Geek Pick of the Week – The Art of Star Wars: The Mandalorian

The latest ‘Art of’ book from the galaxy far, far away plunges us deep into the first season of The Mandalorian for another impressive behind the scenes experience.

As the Holiday season approaches, we’re bringing back our Geek Pick of the Week. Each week leading up to Christmas, we’ll be highlighting a cool product we’ve found that we feel would be the perfect gift for geeks of all kinds. Use these to help fill in your own wish list or find the perfect gift for the nerds in your life. Click HERE to read more about previous Picks of the Week!

I know, I know, this isn’t when we normally drop a Geek Pick of the Week! With the holiday last week, and the majority of us taking off for it, things have been shuffled around. So you get to enjoy a fun Pick to start off your week instead!

Even though there’s no new Star Wars film this year, fans are able to get their annual dosage of incredible concept art with The Art of Star Wars: The Mandalorian. Once again, the volume is coming from Abrams Books and written by Lucasfilm’s Phil Szostack (who has written all the other Disney era ‘Art of’ Star Wars books except Rogue One). Being the Creative Art Manager at the company, Phil is there from the start of the concept phase on these projects. This means he’s perfectly poised to offer insight at how certain ideas came together and evolved throughout production.

From the beginning, with The Force Awakens, the Art Of books have been something I’ve looked forward to most. Since these more recent Star Wars adventures haven’t included Making of books, Phil’s look at the artwork that helped shape these films have largely filled in that “behind the scenes” gap for fans.

The Mandalorian, however, has been a little bit different. They even had an entirely separate series on Disney Plus that delved into how the series came to life and was made. Combined with each episode featuring concept art in the closing credits, it may seem like there’s not much ground left for this latest book to cover….Thankfully, that’s far from the case.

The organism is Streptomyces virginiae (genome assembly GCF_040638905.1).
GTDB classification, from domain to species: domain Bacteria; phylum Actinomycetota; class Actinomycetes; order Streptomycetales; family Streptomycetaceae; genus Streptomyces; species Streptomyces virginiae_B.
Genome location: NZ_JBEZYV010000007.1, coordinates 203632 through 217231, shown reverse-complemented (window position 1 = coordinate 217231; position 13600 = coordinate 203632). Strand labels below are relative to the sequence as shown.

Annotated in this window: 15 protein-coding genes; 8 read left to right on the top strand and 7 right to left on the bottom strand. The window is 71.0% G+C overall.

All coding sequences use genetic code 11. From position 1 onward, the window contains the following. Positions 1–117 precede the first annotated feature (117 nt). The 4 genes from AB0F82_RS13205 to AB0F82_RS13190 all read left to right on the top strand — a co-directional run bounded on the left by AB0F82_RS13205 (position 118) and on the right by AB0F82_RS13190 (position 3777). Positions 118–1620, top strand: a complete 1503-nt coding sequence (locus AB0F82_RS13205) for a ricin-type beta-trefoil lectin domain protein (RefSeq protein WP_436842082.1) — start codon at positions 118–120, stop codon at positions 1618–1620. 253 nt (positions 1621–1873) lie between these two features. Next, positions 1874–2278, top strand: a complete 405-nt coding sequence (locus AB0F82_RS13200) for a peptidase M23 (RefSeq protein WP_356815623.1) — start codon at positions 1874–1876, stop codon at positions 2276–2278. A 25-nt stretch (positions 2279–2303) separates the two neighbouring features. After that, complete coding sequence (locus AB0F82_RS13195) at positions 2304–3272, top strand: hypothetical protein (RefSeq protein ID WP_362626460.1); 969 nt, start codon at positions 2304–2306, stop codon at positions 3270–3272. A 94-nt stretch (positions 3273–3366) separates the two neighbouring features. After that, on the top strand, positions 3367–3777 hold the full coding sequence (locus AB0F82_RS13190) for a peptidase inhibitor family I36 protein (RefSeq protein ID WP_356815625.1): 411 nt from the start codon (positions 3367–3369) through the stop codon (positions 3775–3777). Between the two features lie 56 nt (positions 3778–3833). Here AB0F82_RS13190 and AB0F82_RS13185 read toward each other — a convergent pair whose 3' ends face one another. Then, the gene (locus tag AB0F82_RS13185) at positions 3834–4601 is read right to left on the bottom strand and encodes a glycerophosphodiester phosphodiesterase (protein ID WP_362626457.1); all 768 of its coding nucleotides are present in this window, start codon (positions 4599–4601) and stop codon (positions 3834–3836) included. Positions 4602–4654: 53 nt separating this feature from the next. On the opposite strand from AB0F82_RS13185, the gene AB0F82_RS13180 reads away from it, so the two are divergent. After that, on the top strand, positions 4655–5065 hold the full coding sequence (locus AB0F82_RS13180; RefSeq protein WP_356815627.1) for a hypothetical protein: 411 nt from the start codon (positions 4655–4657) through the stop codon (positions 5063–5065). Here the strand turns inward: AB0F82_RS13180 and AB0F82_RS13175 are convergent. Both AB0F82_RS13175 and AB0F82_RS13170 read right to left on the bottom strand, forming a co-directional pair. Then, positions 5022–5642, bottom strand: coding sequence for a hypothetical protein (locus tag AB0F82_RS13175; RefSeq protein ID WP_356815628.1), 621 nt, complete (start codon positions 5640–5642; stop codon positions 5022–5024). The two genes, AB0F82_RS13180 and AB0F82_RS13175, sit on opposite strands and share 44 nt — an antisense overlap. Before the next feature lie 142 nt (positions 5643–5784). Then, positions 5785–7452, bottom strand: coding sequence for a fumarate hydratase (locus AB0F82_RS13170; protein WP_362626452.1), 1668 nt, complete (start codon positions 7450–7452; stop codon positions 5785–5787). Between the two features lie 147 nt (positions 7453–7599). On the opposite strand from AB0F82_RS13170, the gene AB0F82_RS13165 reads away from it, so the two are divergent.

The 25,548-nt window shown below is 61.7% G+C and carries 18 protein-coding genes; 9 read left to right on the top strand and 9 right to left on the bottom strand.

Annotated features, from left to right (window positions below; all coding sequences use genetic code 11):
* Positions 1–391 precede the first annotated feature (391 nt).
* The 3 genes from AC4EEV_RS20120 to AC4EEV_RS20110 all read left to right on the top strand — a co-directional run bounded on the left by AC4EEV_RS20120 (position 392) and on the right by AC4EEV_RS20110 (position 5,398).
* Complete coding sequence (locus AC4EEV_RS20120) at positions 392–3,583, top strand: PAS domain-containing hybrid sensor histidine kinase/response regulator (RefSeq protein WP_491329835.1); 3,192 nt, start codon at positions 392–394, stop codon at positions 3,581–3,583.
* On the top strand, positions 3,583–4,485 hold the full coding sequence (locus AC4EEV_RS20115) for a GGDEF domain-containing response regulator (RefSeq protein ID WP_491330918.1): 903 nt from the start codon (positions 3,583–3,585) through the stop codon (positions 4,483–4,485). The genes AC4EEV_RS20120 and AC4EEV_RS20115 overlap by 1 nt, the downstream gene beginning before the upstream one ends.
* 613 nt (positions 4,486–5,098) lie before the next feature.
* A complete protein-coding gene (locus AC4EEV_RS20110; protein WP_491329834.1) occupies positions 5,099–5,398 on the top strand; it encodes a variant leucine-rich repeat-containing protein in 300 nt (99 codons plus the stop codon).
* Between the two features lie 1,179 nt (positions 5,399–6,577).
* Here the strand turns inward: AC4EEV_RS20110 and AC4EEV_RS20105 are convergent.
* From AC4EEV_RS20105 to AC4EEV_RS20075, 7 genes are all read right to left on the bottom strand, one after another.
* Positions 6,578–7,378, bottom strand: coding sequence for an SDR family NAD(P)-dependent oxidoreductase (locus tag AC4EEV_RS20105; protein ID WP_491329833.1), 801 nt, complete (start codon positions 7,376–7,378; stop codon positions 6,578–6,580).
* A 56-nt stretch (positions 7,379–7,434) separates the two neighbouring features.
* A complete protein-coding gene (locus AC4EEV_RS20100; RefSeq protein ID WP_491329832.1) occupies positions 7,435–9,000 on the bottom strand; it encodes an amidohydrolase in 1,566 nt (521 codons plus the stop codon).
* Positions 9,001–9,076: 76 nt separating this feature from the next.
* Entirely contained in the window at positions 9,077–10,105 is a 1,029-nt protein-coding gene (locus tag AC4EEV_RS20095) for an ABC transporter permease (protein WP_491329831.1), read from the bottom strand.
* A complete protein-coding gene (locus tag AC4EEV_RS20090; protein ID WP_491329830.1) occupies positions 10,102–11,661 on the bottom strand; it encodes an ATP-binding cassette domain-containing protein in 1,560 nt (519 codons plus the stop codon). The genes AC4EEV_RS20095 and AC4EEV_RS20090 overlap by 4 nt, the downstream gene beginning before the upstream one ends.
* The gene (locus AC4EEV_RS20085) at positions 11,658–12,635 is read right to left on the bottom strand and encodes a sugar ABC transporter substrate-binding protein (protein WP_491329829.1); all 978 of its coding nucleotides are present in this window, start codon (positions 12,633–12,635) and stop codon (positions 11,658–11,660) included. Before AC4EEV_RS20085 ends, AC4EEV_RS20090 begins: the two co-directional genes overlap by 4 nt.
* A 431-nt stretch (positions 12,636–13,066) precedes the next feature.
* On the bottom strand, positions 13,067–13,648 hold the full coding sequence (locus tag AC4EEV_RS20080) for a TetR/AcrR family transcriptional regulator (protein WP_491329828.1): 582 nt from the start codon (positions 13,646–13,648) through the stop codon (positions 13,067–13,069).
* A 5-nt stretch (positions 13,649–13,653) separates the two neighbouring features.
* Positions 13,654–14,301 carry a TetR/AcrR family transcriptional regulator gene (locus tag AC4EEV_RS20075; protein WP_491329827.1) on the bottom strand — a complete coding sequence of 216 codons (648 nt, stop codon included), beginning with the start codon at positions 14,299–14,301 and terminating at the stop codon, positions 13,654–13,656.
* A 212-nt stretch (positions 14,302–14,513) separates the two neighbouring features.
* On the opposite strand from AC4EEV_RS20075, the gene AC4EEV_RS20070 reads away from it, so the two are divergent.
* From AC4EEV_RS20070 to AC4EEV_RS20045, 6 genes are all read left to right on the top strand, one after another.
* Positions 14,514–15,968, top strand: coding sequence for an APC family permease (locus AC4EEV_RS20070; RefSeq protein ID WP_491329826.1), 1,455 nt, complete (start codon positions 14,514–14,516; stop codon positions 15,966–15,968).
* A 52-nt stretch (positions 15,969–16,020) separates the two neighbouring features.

As you would imagine, the handful of images we see in the credits of each episode are but a tiny fraction of the amount of art that went into developing the show’s signature style/characters. This book puts more of them on full display, breaking them down by episode and characters, while offering intriguing tidbits about the ideas behind certain pieces.

The concept stage is among the first part of the process in bringing a story to life. As such, it’s neat to see how early designs for Din, Greef, The Child, and everyone else evolved into their final forms. More so, we get to see how some of the bigger action sequences (from the battle in Nevarro with other Mandos showing up, to the showdown with Moff Gideon) came to be.

It’s neat to see how these concepts started off compared to their eventual result on the screen. That’s not to mention some of the ideas which never made it beyond the concept stage, which make for fun “what could have been” ideas. Combined with anecdotes on how the directors and showrunners influenced future versions of certain ideas and the book does an excellent job of making you feel like you’re immersed in the process.

The book itself retains the same format as the others, so it fits in perfectly on your shelf. The high quality, semi-glossy, paper makes for easy viewing of the art as well as smooth reading. It’s setup in a way that’s easy to read cover-to-cover if you choose, but isn’t confusing if you simply open it up to a random page to enjoy the artwork.

Much like the previous Art of Star Wars books, this feels like a definitive behind the scenes experience that fans will absolutely love. I’m already eager for another volume based on the current season, and there are plenty of people who would love to find this tome sitting under the tree this year.

The Art of Star Wars: The Mandalorian launches on December 1st (tomorrow!).

[Note: Affiliate links have been included in the article.]

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Jordan Maison
Editor-in-Chief: Writer and cartoonist who went to college for post-production, he now applies his love of drawing, movie analysis, filmmaking, video games, and martial arts into writing.